The best bang for your networking buck is to meet people at a networking event. Truth be told, I as an introvert would rather get a tooth pulled than to go to one of these anonymous events (which is why we design DRIVEN events to be comfortable networking opportunities for introverts and extroverts alike, by the way). So, here is my strategy, laid out as a few tips to maximize your time at a networking event, regardless of your temperament.

Choose the Event Wisely

Make the most of your time, which is your most precious commodity. Choose an event that you’re truly interested in, or one where many potential sources congregate. Be strategic, not promiscuous, in your planning. Joining a group or a community adds great value in building fulfilling relationships. Since you are seeing some of the same people at different events, you can authentically build your network with depth as well as breadth.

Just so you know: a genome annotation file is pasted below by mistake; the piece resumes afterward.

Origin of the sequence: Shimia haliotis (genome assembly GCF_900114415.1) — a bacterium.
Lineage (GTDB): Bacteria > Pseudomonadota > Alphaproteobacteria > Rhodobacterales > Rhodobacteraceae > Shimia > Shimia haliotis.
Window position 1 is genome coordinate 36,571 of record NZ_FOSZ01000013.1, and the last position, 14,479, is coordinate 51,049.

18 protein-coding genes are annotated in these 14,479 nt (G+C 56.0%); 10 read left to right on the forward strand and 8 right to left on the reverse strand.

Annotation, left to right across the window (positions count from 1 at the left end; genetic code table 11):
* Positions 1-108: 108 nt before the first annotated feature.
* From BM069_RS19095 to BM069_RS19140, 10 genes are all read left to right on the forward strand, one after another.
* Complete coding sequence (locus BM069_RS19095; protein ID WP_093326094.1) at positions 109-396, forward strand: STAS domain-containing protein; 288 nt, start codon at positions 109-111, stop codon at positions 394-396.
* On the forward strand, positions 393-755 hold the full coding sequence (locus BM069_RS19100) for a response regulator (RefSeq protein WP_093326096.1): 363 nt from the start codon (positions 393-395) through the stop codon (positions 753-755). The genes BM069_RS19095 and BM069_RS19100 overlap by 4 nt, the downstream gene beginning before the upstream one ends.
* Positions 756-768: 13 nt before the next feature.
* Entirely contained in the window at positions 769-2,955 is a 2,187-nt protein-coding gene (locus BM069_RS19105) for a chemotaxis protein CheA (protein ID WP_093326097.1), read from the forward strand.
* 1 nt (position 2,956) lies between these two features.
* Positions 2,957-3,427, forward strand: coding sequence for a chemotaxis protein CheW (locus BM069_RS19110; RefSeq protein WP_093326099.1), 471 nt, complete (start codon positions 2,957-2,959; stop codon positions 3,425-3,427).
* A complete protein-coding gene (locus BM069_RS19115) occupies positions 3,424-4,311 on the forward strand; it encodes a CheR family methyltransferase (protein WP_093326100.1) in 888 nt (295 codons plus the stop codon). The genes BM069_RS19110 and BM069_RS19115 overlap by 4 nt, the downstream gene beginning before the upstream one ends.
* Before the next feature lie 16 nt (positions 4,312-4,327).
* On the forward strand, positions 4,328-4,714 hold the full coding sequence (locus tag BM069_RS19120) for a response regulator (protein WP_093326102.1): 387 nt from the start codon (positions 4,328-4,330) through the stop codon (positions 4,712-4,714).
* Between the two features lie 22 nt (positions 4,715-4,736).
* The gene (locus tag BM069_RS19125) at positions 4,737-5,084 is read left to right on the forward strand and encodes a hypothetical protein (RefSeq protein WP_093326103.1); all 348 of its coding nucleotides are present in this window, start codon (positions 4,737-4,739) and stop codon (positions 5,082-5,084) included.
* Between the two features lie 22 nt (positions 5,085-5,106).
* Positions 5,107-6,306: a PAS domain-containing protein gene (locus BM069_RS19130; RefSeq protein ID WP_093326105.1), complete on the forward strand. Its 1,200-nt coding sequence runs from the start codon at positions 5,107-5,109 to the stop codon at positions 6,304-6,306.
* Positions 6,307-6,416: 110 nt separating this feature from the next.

Arrive Early

Walking into a room that’s at full buzz where everyone’s engrossed in conversation can be a daunting experience that will have you questioning your confidence before you’ve even removed your coat. It’s much easier to start a conversation before things get rolling, when there are just a few people in the room. This puts you in a position for people to approach you, since they’re arriving after you.

Be Hands-Freecc3

Check or store your coat and bags soon after you arrive. A briefcase or backpack can bump into other networkers, which won’t win you any friends. Besides, if your hands are encumbered, you may have to struggle to shake hands and exchange business cards.

Work the Perimeter

This is my best introvert trick. I take the attitude that everyone has something to share at a networking event, so I’ll walk around and approach anyone who’s NOT talking to someone else and strike up a conversation. It’s as easy as a firm handshake, sharing my first AND LAST name, and asking a simple question like, “What brings you to this event tonight?”

Plant Many Seeds